- Prevent contamination from uphill adjacent cattle grazing lands, such as by produce farms increasing buffer zones if fields are adjacent to cattle grazing lands (based on assessment); and adding physical barriers such as berms, diversion ditches and vegetative strips.
- Assess and mitigate risks from nearby and adjacent lands that could impact growing areas or agricultural water sources.
- Increase digitization, interoperability and standardization of traceability records, which would expedite traceback and prevent further illnesses.
- Perform a root cause analysis when a foodborne pathogen is identified in produce and/or the growing environment.
FDA’s 2020 Leafy Green STEC Action Plan
These and other recommendations are contained in the 2020 Leafy Greens STEC Action Plan the FDA released in March of this year. Between 2009 and 2018, the FDA and the CDC identified 40 foodborne outbreaks of STEC infections in the U.S. with a confirmed or suspected link to leafy greens.
At the FDA, we believe more can and must be done to prevent foodborne outbreaks linked to fresh leafy greens. This plan is designed to help foster a more urgent, collaborative and action-oriented approach in collaboration with the leafy greens industry, our state partners, academia and other stakeholders to advance work in three areas: prevention, response and addressing knowledge gaps.
Our efforts to address prevention will include advancing the safety of agricultural water, enhancing inspection, audit and certifications programs and continuing focused sampling assignments. Our focus on response includes follow-up surveillance, advancing traceability and root cause analyses, and improving outbreak and recall communications.
We are working to address knowledge gaps by studying the ecology of pathogens in the growing regions and mining data from earlier outbreaks tied to leafy greens. We are looking forward to strengthening our engagement with stakeholders to bring this action plan to fruition.
New Era of Smarter Food Safety
While public health agencies have gotten better at detecting foodborne illnesses, our ability to determine the source of contaminated foods that may have caused the illnesses has lagged, due in part to the lack of modernized food traceability capabilities.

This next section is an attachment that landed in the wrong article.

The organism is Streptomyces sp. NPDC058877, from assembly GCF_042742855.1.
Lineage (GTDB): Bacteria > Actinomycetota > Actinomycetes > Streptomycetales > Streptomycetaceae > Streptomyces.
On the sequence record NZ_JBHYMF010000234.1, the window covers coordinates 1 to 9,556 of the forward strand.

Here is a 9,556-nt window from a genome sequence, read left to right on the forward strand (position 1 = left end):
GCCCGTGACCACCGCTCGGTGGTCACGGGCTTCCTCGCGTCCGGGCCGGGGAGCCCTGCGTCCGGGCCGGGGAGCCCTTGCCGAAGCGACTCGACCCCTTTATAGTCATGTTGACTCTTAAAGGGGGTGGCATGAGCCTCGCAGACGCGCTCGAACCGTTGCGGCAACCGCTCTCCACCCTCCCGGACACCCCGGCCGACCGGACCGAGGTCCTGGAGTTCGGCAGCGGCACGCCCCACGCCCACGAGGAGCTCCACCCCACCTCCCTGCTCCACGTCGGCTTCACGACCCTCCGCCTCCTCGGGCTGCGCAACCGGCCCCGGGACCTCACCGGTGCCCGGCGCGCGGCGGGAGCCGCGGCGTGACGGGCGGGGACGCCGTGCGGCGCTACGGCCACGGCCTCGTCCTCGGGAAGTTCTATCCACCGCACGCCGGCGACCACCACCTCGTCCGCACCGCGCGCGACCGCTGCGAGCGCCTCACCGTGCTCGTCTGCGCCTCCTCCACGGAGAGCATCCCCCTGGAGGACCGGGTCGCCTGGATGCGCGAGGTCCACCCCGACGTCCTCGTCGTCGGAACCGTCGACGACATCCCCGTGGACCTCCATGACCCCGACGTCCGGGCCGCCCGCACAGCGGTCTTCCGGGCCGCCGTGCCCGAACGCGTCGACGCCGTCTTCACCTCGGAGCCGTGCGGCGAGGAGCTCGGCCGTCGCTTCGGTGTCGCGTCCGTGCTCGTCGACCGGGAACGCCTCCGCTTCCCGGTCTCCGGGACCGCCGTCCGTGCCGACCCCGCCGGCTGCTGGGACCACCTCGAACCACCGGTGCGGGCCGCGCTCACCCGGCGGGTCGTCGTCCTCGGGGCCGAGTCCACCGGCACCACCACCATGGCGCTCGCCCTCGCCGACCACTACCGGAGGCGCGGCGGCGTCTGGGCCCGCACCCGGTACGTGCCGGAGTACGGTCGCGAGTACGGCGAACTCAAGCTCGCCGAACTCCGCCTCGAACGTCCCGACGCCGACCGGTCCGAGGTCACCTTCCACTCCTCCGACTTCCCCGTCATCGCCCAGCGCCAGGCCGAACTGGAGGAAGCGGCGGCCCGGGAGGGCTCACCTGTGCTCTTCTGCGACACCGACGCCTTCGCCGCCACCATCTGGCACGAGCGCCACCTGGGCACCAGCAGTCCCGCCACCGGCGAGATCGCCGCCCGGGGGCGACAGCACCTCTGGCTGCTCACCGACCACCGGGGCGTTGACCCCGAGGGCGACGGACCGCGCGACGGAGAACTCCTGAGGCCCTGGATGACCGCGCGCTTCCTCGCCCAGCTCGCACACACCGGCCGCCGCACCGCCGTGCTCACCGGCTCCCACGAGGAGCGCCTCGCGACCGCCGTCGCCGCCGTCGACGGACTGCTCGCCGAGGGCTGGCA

Under the FDA’s New Era of Smarter Food Safety initiative, we will be laser focused on prevention. We plan to use advances in technology to improve our ability to track and trace products through the supply chain. The New Era of Smarter Food Safety Blueprint will be launched in the coming months, which will outline how we will advance our work in this area.
This will help consumers get information more quickly, enabling people to better protect themselves and their families. We believe the entire fresh leafy green continuum can do better and we look forward to continuing our work with growers, processors, distributors and retailers in our shared efforts to protect consumers. Together, we’ll make progress on our overarching goal to give consumers the confidence they deserve in the safety of fresh leafy greens.
The FDA, an agency within the U.S. Department of Health and Human Services, protects the public health by assuring the safety, effectiveness, and security of human and veterinary drugs, vaccines and other biological products for human use, and medical devices. The agency also is responsible for the safety and security of our nation’s food supply, cosmetics, dietary supplements, products that give off electronic radiation, and for regulating tobacco products.